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25 January - 15 February 1975

Average Viewing Figure: 11.1M


On a Space Station in the far future the remnants of the human race are in danger of falling victim to the parasitic Wirrn


Tom Baker (The Doctor), Ian Marter (Harry Sullivan), Elisabeth Sladen (Sarah Jane Smith), Gladys Spencer (High Ministers Voice)

Peter Tuddenham (Voices), Wendy Williams (Vira), Kenton Moore (Noah), Christopher Masters (Libri), John Gregg (Lycett)

Richardson Morgan (Rogin), Stuart Fell, Nick Hobbs (Wirrn)

Uncredited Cast

Brian Jacobs (Dune), Peter Duke, Tina Roach, Richard Archer, Lyn Summer, Geoffrey Brighty (Bodies in Pallets), Stuart Fell (Wirrn Grub)

Jan Gorman (Double for Vira in Pallet), Roy Brent (Double for Noah in Pallet), Rick Carroll (Double for Libri in Pallet)

Barry Summerford (Double for Rogin in Pallet), Sean Cooner (Double for Lycett in Pallet)


Robert Holmes (Writer), Marion McDougall (Production Assistant), George Gallaccio (Production Unit Manager), Ron Grainer (Title Music)

Bernard Lodge (Title Sequence), Dudley Simpson (Incidental Music), Dick Mills (Special Sound)

John Friedlander, Tony Oxley (Visual Effects Designers), Barbara Kidd (Costume Designer), Sylvia James (Make-Up), Nigel Wright (Lighting)

John Lloyd (Sound), Roger Murray-Leach (Designer), Philip Hinchcliffe (Producer), Rodney Bennett (Director)

Uncredited Crew

Tommy Dawson (Technical Manager), Maria Livesey, Len O'Gorman (Make-Up Assistant), Gordon Phillipson (Grams Operator)

Brian Read (Props Buyer), Mary Kellehar (Vision Mixer), Pauline Silcock (Director's Assistant), Peter Granger (Senior Cameraman)

Shelagh Lawson (Design Assistant), Sarah Newman (Production Secretary), John Smith (Floor Assistant), Dave Jervis (Inlay Operator)


Filming Locations

  • Television Centre: Puppet Theatre

  • Television Centre: Studio 1

  • Television Centre: Studio 3


  • Noah [destroyed in Wirrn form when a transport ship explodes]

  • Libri [shot dead by Noah]

  • Lycett [killed by a Wirrn Grub]

  • Rogin [killed by exhausts of a space shuttle]

  • Wirrn [killed when a transport ship explodes]

  • Dune [killed in Wirrn Grub form]


Production Days

  • 5 Days between Wednesday 16 October - Tuesday 12 November 1974

Production Errors

  1. One of the frozen humans can be seen blinking at one point during the serial

  2. During the first episode when Sarah Jane is trapped in another room, Harry asks The Doctor 'Is she in the Tardis?'. The Doctor responds 'Impossible, I've got the key'. However the Tardis door is clearly open slightly, so it is possible that Sarah Jane is in the Tardis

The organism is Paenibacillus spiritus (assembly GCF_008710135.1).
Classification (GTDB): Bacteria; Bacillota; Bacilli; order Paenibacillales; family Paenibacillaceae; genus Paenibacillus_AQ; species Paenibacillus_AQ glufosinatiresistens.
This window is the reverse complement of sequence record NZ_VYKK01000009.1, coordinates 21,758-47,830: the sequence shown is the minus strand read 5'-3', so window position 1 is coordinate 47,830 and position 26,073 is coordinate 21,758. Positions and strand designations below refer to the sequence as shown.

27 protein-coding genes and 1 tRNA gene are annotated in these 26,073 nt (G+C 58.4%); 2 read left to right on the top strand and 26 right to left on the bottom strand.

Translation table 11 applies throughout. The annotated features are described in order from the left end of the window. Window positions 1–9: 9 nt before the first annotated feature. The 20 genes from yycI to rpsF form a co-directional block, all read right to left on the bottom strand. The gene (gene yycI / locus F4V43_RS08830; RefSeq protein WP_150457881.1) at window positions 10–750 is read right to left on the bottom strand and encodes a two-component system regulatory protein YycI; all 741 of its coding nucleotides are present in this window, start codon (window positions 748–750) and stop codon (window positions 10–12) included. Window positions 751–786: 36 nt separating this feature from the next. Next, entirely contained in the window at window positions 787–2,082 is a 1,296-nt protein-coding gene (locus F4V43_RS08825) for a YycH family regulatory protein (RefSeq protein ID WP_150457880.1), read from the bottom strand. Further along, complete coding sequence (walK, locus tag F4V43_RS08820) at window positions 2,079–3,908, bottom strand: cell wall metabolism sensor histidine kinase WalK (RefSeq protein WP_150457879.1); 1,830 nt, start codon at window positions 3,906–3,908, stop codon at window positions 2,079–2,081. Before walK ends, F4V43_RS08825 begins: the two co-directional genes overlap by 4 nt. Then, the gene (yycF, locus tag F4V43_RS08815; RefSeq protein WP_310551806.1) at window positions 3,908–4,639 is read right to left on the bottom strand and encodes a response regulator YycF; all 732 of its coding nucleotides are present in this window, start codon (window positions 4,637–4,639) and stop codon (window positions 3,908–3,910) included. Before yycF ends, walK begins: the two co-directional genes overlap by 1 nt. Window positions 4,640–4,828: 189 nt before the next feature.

3. Just before Noah shoots Libri, a crew member can be heard coughing 

  4. When The Doctor and Harry move the screwed-in table there are clearly no mounting holes for screws to go in

  5. The space station 'wobbles' during the open shot as it orbits above the Earth 

  6. When Vira climbs out of the cryogenic capsule, the styrofoam material can be heard squealing 

  7. At the end of the serial, why doesn't The Doctor take everyone down in the Tardis? 

  8. Why is Nerva only fitted out with three transmat pads, when there are thousands of animals on board?

  9. Could the entire Wirrn swarm really fit into one small capsule? 

Working Titles

  • [no known working titles]


The Ark in Space may look like a polished-off production but as a whole it’s pretty underwhelming and at times clucky. There are some impressive production designs and the Wirrn themselves are nice to look at, that is until they start to move. The production is filled with inconsistences, a heavy-laden dialogue script and a set of secondary characters who only serve to be killed off within an episode or two. The humans who awaken are poorly written and have no dominant traits or personalities. Then again, Libri and Lycett are killed just as soon as they awake, so the problem lies right there. Noah is a very weak leader of the humans who is not that interesting or strong. The human race would be doomed if he survived to the end. The ending is very poor which just ends with the entire Wirrn swarm being killed in an explosion. The effects are continually poor as well. There are good ideas but not necessarily the best results. There is some ominous lighting and direction from Rodney Bennett but as a whole The Ark in Space is a disappointment, but the levels of horror and suspense remain throughout. ***​

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